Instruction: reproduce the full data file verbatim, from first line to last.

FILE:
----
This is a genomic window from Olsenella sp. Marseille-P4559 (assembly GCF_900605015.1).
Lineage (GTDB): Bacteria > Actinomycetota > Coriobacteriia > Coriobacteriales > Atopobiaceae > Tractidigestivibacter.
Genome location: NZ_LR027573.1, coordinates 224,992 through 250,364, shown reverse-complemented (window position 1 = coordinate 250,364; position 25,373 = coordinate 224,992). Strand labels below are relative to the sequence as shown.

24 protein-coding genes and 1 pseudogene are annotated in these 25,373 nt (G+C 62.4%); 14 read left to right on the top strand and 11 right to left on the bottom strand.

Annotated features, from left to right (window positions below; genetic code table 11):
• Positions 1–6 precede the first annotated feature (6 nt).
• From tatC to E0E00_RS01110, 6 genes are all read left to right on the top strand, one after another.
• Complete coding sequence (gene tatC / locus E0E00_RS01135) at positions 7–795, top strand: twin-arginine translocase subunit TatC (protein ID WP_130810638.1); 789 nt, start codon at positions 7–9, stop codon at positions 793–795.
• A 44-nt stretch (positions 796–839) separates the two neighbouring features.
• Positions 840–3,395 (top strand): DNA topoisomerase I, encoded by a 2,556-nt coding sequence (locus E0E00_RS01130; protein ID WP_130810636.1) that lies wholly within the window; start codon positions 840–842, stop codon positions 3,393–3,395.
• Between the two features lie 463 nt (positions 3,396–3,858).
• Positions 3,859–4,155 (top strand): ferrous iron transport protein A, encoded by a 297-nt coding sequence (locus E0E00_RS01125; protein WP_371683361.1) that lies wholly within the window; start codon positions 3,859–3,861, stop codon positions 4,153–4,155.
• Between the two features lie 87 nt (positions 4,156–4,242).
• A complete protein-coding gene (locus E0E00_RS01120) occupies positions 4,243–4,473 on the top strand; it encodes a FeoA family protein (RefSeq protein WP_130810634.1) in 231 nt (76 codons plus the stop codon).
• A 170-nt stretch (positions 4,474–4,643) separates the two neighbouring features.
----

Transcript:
This is a genomic window from Olsenella sp. Marseille-P4559 (assembly GCF_900605015.1).
Lineage (GTDB): Bacteria > Actinomycetota > Coriobacteriia > Coriobacteriales > Atopobiaceae > Tractidigestivibacter.
Genome location: NZ_LR027573.1, coordinates 224,992 through 250,364, shown reverse-complemented (window position 1 = coordinate 250,364; position 25,373 = coordinate 224,992). Strand labels below are relative to the sequence as shown.

24 protein-coding genes and 1 pseudogene are annotated in these 25,373 nt (G+C 62.4%); 14 read left to right on the top strand and 11 right to left on the bottom strand.

Annotated features, from left to right (window positions below; genetic code table 11):
• Positions 1–6 precede the first annotated feature (6 nt).
• From tatC to E0E00_RS01110, 6 genes are all read left to right on the top strand, one after another.
• Complete coding sequence (gene tatC / locus E0E00_RS01135) at positions 7–795, top strand: twin-arginine translocase subunit TatC (protein ID WP_130810638.1); 789 nt, start codon at positions 7–9, stop codon at positions 793–795.
• A 44-nt stretch (positions 796–839) separates the two neighbouring features.
• Positions 840–3,395 (top strand): DNA topoisomerase I, encoded by a 2,556-nt coding sequence (locus E0E00_RS01130; protein ID WP_130810636.1) that lies wholly within the window; start codon positions 840–842, stop codon positions 3,393–3,395.
• Between the two features lie 463 nt (positions 3,396–3,858).
• Positions 3,859–4,155 (top strand): ferrous iron transport protein A, encoded by a 297-nt coding sequence (locus E0E00_RS01125; protein WP_371683361.1) that lies wholly within the window; start codon positions 3,859–3,861, stop codon positions 4,153–4,155.
• Between the two features lie 87 nt (positions 4,156–4,242).
• A complete protein-coding gene (locus E0E00_RS01120) occupies positions 4,243–4,473 on the top strand; it encodes a FeoA family protein (RefSeq protein WP_130810634.1) in 231 nt (76 codons plus the stop codon).
• A 170-nt stretch (positions 4,474–4,643) separates the two neighbouring features.